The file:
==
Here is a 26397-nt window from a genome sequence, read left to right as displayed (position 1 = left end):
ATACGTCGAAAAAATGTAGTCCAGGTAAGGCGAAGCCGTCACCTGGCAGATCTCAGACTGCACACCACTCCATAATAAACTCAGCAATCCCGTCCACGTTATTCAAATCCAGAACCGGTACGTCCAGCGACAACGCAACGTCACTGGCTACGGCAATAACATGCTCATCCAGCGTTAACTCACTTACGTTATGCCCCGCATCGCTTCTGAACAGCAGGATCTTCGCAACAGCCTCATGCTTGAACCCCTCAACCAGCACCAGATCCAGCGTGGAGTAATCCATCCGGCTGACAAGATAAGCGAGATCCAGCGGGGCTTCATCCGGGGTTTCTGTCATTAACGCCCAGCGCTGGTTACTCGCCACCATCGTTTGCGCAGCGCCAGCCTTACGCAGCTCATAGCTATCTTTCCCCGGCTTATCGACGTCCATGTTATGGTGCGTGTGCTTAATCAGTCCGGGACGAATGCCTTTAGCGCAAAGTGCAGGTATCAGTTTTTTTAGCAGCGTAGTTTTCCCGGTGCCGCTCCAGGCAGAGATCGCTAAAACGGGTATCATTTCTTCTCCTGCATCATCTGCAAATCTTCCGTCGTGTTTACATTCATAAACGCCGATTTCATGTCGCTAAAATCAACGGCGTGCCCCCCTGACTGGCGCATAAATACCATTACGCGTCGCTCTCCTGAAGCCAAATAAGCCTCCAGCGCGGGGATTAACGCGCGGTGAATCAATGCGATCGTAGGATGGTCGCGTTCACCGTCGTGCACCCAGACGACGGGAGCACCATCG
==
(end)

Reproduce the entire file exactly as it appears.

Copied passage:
Here is a 26397-nt window from a genome sequence, read left to right as displayed (position 1 = left end):
ATACGTCGAAAAAATGTAGTCCAGGTAAGGCGAAGCCGTCACCTGGCAGATCTCAGACTGCACACCACTCCATAATAAACTCAGCAATCCCGTCCACGTTATTCAAATCCAGAACCGGTACGTCCAGCGACAACGCAACGTCACTGGCTACGGCAATAACATGCTCATCCAGCGTTAACTCACTTACGTTATGCCCCGCATCGCTTCTGAACAGCAGGATCTTCGCAACAGCCTCATGCTTGAACCCCTCAACCAGCACCAGATCCAGCGTGGAGTAATCCATCCGGCTGACAAGATAAGCGAGATCCAGCGGGGCTTCATCCGGGGTTTCTGTCATTAACGCCCAGCGCTGGTTACTCGCCACCATCGTTTGCGCAGCGCCAGCCTTACGCAGCTCATAGCTATCTTTCCCCGGCTTATCGACGTCCATGTTATGGTGCGTGTGCTTAATCAGTCCGGGACGAATGCCTTTAGCGCAAAGTGCAGGTATCAGTTTTTTTAGCAGCGTAGTTTTCCCGGTGCCGCTCCAGGCAGAGATCGCTAAAACGGGTATCATTTCTTCTCCTGCATCATCTGCAAATCTTCCGTCGTGTTTACATTCATAAACGCCGATTTCATGTCGCTAAAATCAACGGCGTGCCCCCCTGACTGGCGCATAAATACCATTACGCGTCGCTCTCCTGAAGCCAAATAAGCCTCCAGCGCGGGGATTAACGCGCGGTGAATCAATGCGATCGTAGGATGGTCGCGTTCACCGTCGTGCACCCAGACGACGGGAGCACCATCG